Medway Greens cautiously optimistic about Corbyn

The recent election of Jeremy Corbyn as Labour Party leader has been greeted with cautious optimism by Medway Green Party who, along with many other Greens, had encouraged Labour members to vote for Corbyn as a respected, committed progressive and anti-war politician. In the weeks since Corbyn was elected, a small number of Green Party members have changed allegiance to be part of the new left-wing Labour Party, in support of his amazing rise to leadership.

Steve Dyke, Medway Green Party Membership and Engagement Officer, says:

“This was something we were anticipating as the recent substantial rise in Medway Green Party’s membership included some long term Labour members who felt abandoned by the previous Labour administration, particularly with Miliband’s shadow cabinet support of the government’s austerity measures, and refusal to back public sector workers striking for their pension rights.

“However the Green Party has different values and policies to the Labour Party on a number of issues, such as: climate destroying airport expansion, which they support and we don’t; our challenge to the political consensus on chasing endless economic growth in a finite world; and the provision of a universal basic income, which we believe would go much further than Corbyn-led measures in empowering ordinary people.  Lots of promises have been made by the new Labour administration, many of which we support, but we are yet to see evidence of a commitment to policies which we believe would ensure a stable and sustainable future in the long term.”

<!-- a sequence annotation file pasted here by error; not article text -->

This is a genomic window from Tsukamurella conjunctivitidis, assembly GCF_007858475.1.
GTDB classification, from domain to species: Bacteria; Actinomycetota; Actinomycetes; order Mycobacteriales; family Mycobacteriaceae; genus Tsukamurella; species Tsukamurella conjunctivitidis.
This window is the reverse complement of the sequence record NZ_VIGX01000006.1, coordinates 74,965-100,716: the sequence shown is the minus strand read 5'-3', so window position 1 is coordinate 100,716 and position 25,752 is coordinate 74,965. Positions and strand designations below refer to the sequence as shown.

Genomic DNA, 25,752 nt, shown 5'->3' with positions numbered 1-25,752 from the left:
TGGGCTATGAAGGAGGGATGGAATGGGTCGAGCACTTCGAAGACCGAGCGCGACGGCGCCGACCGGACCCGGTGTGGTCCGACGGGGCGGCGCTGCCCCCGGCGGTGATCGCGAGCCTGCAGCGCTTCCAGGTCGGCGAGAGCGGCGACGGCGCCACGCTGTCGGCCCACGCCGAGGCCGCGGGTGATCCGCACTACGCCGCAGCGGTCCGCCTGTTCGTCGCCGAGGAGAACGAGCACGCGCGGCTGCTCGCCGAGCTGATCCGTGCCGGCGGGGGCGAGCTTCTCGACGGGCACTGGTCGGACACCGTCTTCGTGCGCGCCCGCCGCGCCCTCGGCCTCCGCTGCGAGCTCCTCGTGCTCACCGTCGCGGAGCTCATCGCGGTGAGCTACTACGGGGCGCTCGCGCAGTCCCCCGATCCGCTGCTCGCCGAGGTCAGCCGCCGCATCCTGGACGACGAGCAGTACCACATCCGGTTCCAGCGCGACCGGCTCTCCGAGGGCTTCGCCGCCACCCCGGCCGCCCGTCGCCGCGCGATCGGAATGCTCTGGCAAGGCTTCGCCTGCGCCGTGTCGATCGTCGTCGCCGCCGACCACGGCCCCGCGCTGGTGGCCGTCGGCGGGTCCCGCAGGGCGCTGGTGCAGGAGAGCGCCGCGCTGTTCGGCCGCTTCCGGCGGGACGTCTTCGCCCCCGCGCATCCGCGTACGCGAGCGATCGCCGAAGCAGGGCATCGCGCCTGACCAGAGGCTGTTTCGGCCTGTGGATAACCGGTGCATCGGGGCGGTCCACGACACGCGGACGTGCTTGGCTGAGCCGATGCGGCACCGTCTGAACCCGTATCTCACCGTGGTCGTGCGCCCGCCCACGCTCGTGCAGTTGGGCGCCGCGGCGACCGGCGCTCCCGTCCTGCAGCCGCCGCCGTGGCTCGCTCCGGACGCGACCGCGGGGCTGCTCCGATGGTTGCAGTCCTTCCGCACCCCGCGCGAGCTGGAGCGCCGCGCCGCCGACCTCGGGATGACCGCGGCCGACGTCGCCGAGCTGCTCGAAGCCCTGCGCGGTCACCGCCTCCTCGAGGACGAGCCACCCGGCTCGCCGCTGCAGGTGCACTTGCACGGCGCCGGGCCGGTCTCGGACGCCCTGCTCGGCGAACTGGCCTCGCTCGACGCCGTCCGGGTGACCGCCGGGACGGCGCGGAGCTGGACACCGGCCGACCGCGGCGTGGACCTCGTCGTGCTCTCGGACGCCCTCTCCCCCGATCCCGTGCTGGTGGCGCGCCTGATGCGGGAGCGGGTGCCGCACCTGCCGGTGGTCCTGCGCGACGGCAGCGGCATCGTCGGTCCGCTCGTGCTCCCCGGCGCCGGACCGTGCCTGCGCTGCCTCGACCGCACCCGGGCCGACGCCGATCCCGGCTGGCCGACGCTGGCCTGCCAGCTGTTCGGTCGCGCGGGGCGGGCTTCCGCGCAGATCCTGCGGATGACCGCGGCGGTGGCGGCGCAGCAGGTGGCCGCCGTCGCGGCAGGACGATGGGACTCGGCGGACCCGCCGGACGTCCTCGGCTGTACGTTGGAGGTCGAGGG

One major setback already facing the newly elected Labour leader is the animosity towards his position on renewal of Trident. Corbyn had chaired the Stop the War coalition for many years and is a well known supporter of CND. As recently as August this year he spoke of how, if elected Prime Minister, he would not replace Trident and would transition away from nuclear weapons entirely. However, at the post election Labour Party conference, there was vocal opposition to this stance, both from the financial lifeblood of the Labour Party, the Trade Unions, and from elected MPs.

John Little, Medway Green Party Finance Spokesperson says:

“There is no doubt that Corbyn attracted many new supporters because of his anti-Trident statements and it is something of a concern that, so early on in his leadership, there appears to be a back-tracking on this huge issue. The cost of replacing Trident is reckoned to be about £20 billion by government figures and double that if you include running costs. That for a so called deterrent which has little relevance to the risks we face in a modern world, and, on top of the £45 billion allocated to defence spending annually. This single expenditure is equivalent to more than one year’s transport budget, or it could be used to generate much needed development of our renewable industry.”

Time will tell if Corbyn is able to convince his MPs and the unions of his arguments against Trident and there are many watching to see if this is the only thing he has to compromise on.

“Medway Greens, like many other left-leaning organisations, are hoping that Corbyn remains true to his core beliefs” says John “but if he, and other Labour supporters, find it impossible to make headway with the more intransigent within the Labour Party, then there is a home for him and other Labour members in the Green Party; with the proviso that they accept our environmental as well as our social policies.”

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Ends

Notes:

Spending data from www.ukpublicspending.co.uk

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